One of Those

Legalism simply defined is the dependence on law rather than faith.

Once, I got into a heated exchange after claiming the Bible to be the “perfectly inspired word of God.”

“Oh, you’re one of those,” he responded.

“Yes,” I shot back adding, “And remember I have a doctorate in theology, while you sing in the choir,” which he did.

The following night, I found myself saying sorry to him for being so hurtful and thankfully he accepted my apology. Often I’ll use this incident as a reminder to try and watch what I say in the heat of any argument.

Alice in Munchkinland

She was watching the white rabbit carrying a satchel. Being curious, Alice Liddell followed the hare into the garden.

“Why are you running?” she asked.

“I’m very late. No time to talk.”

“You can speak!”

“No I can’t, I’m late.”

“Where are you going?”

“To the Red Queen’s. It’s her birthday. I’m to bring her a gift!”

“I’d love to meet her.”

“Very well!”

The rabbit slipped into a hole, leaving behind his satchel. Alice picked it up and looking inside, found a pair of ruby slippers. “I could wear them till the rabbit returns,” she said, slipping them on and excitedly clicking her heels together.

Suddenly,  Alice slipped into confusion. Once she could think straight, she found herself sitting along a brightly painted cobblestone road, “I don’t think this is Oxford anymore.”

Still slightly stunned, a very small man approached her and she asked, “Who are you?”

“Welcome to Munchkinland. I represent the Lollipop Guild and I see you’ve brought Dorothy’s ruby slippers with you. Miss Gale will be so happy.”


The next time someone tries to shame you by calling you a ‘conspiracy theorist,’ tell them to look up how in 1932 the federal government gave 600 Black men syphilis to study the diseases progression, in 1933 poisoned the alcohol supply to stop moonshiners, killing 10,000 people, or how from 1950 to 1969, they sprayed the bacteria ‘Serratia marcescens’ over the city of San Francisco and in 1966, released ‘Bacillus globigii’ into New York City’s Subway system.

These are historical facts, not conspiracies. Then ask them, ‘Why don’t you know these facts?’ They won’t know the answer, which is: they attended a federally run school.

Found Camera and Photographic Surprises

“Found a badly thrashed Nikon CoolPix L31 camera hanging on a tree branch while driving in the desert south and west of the Hungry Valley Rez. It has a slightly bent and mangled micro SD chip and I’m doing my best to salvage whatever might be on it. Fingers crossed. More to follow…” – from my Facebook timeline.

As I drove over the hill from the house, I turned left onto the muddy road leading into the high desert that skirts the Indian reservation. Having recently snowed, I was having a time trying to climb a steep hillside as my tires refused to gain traction and I kept sliding backwards.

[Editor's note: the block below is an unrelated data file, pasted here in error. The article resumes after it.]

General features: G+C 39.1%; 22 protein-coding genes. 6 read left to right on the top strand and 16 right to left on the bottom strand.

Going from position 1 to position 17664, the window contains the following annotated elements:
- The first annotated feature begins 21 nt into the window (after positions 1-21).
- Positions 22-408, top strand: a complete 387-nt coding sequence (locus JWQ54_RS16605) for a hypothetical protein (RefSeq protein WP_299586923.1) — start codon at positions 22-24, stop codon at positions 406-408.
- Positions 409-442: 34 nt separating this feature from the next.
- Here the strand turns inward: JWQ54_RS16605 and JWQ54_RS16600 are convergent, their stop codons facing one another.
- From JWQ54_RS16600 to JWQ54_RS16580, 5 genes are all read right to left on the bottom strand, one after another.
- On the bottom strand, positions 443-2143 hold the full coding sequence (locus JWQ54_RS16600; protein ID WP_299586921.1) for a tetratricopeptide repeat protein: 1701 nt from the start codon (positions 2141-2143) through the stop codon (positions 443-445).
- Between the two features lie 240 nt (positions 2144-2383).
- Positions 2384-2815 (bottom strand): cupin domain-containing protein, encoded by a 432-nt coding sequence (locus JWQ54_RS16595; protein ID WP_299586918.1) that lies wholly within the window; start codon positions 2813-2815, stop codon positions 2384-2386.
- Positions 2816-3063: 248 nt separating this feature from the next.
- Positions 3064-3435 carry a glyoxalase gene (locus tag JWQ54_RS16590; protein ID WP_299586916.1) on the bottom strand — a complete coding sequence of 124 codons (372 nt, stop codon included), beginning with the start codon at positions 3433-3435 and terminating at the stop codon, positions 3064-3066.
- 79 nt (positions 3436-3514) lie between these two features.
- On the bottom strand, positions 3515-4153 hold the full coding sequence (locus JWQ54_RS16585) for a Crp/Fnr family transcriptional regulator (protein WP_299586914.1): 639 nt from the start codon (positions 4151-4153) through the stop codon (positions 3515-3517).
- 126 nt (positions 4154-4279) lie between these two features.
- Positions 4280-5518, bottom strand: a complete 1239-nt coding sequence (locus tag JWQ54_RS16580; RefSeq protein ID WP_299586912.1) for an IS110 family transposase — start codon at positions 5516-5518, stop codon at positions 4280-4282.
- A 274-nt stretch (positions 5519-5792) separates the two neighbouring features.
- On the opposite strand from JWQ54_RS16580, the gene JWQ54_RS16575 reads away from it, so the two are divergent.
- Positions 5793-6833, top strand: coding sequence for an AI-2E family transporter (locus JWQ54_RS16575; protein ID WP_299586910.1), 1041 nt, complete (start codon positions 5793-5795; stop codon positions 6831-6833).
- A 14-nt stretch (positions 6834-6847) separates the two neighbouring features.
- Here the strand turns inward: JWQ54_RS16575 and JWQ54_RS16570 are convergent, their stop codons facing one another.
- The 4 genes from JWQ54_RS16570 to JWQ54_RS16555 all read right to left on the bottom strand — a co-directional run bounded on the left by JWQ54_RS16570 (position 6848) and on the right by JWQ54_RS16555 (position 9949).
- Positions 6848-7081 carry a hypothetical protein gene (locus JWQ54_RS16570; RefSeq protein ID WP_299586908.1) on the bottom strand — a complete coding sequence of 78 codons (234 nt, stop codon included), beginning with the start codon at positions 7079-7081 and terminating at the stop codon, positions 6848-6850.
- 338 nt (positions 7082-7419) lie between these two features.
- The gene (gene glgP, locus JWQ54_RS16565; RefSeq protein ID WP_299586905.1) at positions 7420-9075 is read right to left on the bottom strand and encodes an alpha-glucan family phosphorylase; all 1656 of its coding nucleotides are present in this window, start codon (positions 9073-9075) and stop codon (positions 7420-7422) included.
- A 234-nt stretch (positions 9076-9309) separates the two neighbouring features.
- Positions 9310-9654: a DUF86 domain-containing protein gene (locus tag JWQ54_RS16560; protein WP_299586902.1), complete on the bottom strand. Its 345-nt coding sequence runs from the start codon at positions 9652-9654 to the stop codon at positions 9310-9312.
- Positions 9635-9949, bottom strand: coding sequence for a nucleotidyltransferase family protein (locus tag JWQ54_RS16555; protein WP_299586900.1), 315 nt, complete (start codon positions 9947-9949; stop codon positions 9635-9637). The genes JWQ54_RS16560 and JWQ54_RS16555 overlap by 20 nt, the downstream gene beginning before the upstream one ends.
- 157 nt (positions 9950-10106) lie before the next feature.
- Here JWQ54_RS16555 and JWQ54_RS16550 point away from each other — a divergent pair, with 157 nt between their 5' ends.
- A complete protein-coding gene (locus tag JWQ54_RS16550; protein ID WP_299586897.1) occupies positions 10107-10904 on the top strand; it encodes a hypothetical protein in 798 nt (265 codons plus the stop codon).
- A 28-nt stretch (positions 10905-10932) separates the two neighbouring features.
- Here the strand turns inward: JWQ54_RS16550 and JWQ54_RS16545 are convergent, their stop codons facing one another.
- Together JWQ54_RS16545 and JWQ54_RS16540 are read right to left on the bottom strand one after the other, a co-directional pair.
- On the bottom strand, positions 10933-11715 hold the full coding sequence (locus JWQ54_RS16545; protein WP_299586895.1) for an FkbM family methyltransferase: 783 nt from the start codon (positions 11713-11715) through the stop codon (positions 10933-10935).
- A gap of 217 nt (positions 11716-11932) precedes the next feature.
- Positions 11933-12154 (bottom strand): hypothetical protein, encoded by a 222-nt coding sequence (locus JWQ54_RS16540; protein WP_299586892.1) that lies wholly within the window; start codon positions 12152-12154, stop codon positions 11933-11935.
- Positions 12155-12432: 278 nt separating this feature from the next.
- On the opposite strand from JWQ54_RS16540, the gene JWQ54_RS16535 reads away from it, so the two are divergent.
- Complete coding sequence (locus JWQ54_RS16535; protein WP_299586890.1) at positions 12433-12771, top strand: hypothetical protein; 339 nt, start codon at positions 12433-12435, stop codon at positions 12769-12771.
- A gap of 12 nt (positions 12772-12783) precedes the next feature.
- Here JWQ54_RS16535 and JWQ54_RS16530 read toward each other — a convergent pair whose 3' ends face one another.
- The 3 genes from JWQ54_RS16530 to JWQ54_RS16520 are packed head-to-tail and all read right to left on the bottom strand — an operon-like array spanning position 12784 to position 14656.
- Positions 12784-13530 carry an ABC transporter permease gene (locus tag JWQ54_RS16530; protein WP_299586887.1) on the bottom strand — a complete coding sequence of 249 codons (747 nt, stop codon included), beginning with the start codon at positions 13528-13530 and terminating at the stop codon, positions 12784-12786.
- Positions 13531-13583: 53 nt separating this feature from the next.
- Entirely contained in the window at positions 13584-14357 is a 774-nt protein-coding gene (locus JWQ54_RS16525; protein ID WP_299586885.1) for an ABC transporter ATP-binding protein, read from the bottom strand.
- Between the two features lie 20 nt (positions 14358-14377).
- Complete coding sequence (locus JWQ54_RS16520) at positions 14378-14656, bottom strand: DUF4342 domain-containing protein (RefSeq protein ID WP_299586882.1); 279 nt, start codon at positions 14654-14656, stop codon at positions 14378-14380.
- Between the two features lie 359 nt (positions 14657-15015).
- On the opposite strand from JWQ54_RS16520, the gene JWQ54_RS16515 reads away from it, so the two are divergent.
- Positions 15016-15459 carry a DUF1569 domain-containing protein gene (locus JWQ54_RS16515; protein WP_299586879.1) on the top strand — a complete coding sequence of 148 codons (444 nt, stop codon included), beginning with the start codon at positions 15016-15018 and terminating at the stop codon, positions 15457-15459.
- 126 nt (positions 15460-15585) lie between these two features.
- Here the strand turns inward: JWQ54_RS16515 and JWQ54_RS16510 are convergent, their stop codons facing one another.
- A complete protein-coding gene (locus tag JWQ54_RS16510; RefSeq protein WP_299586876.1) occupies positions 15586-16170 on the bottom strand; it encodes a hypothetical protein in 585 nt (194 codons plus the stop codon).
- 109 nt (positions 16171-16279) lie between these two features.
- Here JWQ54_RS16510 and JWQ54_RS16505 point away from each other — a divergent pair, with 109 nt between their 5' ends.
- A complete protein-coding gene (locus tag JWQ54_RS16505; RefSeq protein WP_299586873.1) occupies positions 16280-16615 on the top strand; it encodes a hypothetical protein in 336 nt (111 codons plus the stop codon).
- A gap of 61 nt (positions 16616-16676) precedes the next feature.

That’s when I saw it – a small silver and black object hanging from a tree branch. It turned out to be a small pocket camera.

“That’s odd,” I thought as I got out of my truck to investigate.

Ever the cautious one, I examined it outwardly for possible booby-traps. Seeing that it wasn’t attached to any trip-wires and that the branch it was hanging on wasn’t set up to deliver a ‘spiked surprise,’ I removed it from the tree.

It became clear that it had been in the desert for sometime (2014, if photo’s recovered are any indication) and that it would take a miracle to get the piece of electronics to work again. That being said, I brought it home and packed it in a plastic container filled with white rice, hoping to dry it out (which, for me, has never worked.)

After 24-hours and a pair of new batteries, the camera did failed to come on, however I found a memory card. Looking the card over, it appeared folded in half at one time and there was a fracture in the back-half of the thing.

With no idea whether it could be salvaged, I tucked it inside the container of rice and let it stay there for about five-hours. I would have given it a full 24-hours to dry out, but curiosity got the best of me and I gave in.

A closer examination of the card showed that the metallic strips on the front end were in good shape and I was reasonably certain I could get it to work once inserted into my computer’s port. Within a minute of inserting it, I found the card (which eventually broke in two) to be filled with photographs and videos, that I’ve transferred to my computer’s memory for the time being.

But now for the twist – while the majority of the pictures recovered are of a baby girl, her older sister, mom, dad, aunts, uncles, cousins and grandma’s and grandpa’s, some of the images are of sites in and around Crescent City, California, 20-miles from where I grew up. Simply put…mind blown.